Sunday, 3 March 2013

Kung Pao Tofu

Ah, week night dinners. How unpleasant you can be to prepare when one get back from work tired and grumpy, and yet that poor body still needs to be fed! That's why I love stir-fries: with the exception of pasta, nothing beats a stir-fry when you want a quick, healthy and filling meal that doesn't take too long and doesn't require too much effort and thinking. This dish is simple, delicious, with minimal chopping duties: exactly what one needs for a dull Wednesday evening!

Kung Pao is a traditional Sichuan recipe with the wonderful blend of sweet, salty and spicy tastes that make my taste buds very happy. I had wanted to try it for a while, but I was quite gung-ho on finding actual Sichuan peppers: not an easy feat! No grocery store near my apartment carried it; even my trusted exotic bulk store failed me! Lucky for me, my best friend shops in Chinatown all the time, and she got me a big bag... Woot-woot!

Many food writers specialized in Asian cooking swear by the little red peppercorns, and I was determined to use them in my Kung Pao! Their flavor is described as numbing hotness, and now that I have used them, I confirm that there is something that just makes your mouth feel... well, numbed! They are not spicy in the burning way some chiles (such as my dear scotch bonnets) are: it's really more of a building heat with a very exotic and peculiar flavor.

You gotta taste it to get it, really, but I think it might be an acquired taste for the palate used to Westernized Chinese food. It took a bit of experimenting with the recipe below until I found a way to infuse the dish with the very unusual Sichuan pepper taste, but make it subtle enough that it would not be completely off-putting. I found balancing it with the other more typical flavors of chile, ginger, garlic and scallion to be the best way to integrate it to the dish.

2 tablespoons peanut oil
2 fresh chiles, sliced in long, fine strips
1 tablespoon whole Sichuan peppercorns, or chili flakes
1 pound extra firm tofu, drained and pressed
2 to 3 gloves garlic, minced
2 tablespoons finely chopped ginger
1 bunch scallions, roughly chopped, plus some thinly sliced scallions for optional garnish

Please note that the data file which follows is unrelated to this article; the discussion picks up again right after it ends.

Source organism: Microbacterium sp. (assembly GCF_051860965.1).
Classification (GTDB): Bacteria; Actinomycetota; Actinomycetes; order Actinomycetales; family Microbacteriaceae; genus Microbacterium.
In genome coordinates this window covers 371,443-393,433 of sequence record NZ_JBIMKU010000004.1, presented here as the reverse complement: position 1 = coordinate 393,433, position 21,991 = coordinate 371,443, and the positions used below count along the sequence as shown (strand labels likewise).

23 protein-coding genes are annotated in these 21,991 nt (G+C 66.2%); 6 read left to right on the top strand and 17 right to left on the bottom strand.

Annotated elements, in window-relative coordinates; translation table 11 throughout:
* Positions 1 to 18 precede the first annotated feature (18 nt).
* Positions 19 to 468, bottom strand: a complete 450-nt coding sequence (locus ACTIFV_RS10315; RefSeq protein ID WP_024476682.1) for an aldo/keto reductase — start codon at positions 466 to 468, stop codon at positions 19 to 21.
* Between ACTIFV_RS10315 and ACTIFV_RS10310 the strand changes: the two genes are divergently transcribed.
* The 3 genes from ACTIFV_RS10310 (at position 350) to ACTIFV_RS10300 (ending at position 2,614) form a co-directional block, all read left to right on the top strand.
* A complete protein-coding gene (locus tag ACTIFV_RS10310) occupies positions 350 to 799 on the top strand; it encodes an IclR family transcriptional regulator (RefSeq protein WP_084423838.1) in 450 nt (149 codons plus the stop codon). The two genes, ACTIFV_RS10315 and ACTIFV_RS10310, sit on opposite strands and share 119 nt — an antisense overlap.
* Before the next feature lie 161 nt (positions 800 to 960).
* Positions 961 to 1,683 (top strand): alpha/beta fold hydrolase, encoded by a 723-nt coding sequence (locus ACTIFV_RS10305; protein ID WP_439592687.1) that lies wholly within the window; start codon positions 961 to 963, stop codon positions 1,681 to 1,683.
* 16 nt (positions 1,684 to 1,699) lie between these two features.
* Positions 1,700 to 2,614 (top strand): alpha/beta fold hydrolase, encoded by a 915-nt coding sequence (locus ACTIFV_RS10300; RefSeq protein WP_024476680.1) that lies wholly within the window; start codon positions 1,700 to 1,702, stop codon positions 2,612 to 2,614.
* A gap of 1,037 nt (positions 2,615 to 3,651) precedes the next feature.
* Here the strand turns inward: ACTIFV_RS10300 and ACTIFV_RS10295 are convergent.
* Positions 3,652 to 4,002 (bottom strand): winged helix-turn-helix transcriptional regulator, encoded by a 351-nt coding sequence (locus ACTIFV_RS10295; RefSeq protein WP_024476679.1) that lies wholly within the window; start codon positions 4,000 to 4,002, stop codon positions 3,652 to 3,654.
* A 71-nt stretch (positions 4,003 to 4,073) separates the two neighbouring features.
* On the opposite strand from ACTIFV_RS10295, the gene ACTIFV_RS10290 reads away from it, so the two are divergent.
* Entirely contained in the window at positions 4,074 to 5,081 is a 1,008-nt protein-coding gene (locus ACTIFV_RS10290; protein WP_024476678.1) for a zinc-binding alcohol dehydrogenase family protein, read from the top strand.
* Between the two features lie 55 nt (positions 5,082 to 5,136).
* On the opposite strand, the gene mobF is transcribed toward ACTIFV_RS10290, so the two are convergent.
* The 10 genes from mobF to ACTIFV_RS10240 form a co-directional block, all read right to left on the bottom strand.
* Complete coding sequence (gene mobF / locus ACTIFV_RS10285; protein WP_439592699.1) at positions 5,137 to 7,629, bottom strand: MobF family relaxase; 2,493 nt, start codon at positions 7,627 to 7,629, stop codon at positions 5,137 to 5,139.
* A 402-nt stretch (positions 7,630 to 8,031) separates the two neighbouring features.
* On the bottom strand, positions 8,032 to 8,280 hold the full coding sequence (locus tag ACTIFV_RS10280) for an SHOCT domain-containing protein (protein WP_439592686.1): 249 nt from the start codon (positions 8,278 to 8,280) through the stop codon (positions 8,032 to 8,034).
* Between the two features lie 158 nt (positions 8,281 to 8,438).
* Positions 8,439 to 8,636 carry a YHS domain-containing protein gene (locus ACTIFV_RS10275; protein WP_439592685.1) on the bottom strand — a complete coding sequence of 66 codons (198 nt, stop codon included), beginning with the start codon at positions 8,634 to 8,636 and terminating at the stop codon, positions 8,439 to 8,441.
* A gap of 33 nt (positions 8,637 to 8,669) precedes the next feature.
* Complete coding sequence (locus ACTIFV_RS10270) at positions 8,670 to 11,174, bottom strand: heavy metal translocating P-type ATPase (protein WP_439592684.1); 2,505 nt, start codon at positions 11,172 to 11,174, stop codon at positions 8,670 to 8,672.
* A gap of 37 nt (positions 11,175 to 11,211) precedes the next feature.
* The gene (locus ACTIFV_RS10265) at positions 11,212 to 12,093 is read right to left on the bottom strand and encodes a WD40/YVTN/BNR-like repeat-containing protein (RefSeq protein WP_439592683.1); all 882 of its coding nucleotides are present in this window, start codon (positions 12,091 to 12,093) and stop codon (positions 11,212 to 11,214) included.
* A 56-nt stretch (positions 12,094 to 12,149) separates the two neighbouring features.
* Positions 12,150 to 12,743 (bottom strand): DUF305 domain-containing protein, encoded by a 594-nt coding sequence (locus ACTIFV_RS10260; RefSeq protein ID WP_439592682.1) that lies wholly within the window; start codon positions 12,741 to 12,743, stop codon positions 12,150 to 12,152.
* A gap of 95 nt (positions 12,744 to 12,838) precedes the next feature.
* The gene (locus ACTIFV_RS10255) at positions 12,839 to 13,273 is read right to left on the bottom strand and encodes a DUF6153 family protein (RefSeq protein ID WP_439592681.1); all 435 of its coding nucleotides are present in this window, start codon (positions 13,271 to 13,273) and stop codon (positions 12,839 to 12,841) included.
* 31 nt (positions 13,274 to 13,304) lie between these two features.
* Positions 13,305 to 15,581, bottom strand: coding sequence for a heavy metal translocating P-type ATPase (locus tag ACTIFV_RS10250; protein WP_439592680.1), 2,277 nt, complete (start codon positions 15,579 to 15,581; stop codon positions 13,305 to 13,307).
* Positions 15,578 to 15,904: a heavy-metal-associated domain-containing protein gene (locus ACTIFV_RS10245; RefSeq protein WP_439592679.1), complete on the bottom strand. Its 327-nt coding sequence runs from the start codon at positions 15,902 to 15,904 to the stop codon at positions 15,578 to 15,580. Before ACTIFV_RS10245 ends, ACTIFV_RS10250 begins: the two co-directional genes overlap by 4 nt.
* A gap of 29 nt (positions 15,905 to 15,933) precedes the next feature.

1 red bell pepper, julienned
1 large handful raw peanuts or cashews
2 tablespoons dark rice vinegar
2 tablespoons soy sauce
2 tablespoons mirin
4 tablespoons sugar
2 tablespoons cornstarch
4 tablespoons soy sauce
6 tablespoons dark rice vinegar
2 tablespoons sesame oil
4 tablespoons water

Cube the tofu and mix in the marinade ingredients. Let stand while you prepare the other ingredients. In another bowl, mix together the ingredients for the sauce and set aside.

Heat a wok with oil over high heat. Before the wok begins to smoke, add the chiles and Sichuan peppercorn. Stir-fry briefly until the chiles are slightly blistered and oil is fragrant.

Add the tofu and stir-fry 5 to 7 minutes, until crispy.

Add garlic, ginger, scallions and bell pepper, and stir-fry until fragrant, about 2 minutes.

Pour in sauce and mix to coat the other ingredients. When the sauce is thickened and shiny, stir in peanuts or cashews.

Transfer to plates, garnish with thinly sliced scallions, and serve with jasmine rice.

Kung Pao generally is a vegetable-free stir-fry, and while I did not want to over-crowd my wok with veggies, I felt the dish needed a minimum of vitamin, and red bell peppers seemed just perfect with the other ingredients and flavor. If you want more veggies, I suggest steaming some carrots or broccoli to add a burst of color to the plate.

The mix of chewy tofu, crunchy peanuts and bell peppers is great, and while the Sichuan peppers might take a bit of getting used to, the spicy, sour and sweet taste of the dish is really delicious. The sauce is meant more as a coating than as something to drown your tofu in, but you can always double it if you want a saucier plate. Who am I to argue against saucy?

If you try the Sichuan peppers and can't get used to their funny sour-spicy taste, you can always substitute them with a tablespoon of good old chili flakes. You'll keep the heat in your dish without the funky aftertaste.

As a side note, I am finally getting more comfortable with Twitter and Instagram, so if you are curious to see what else I ramble about besides food, you can find me there as @punkygabz.

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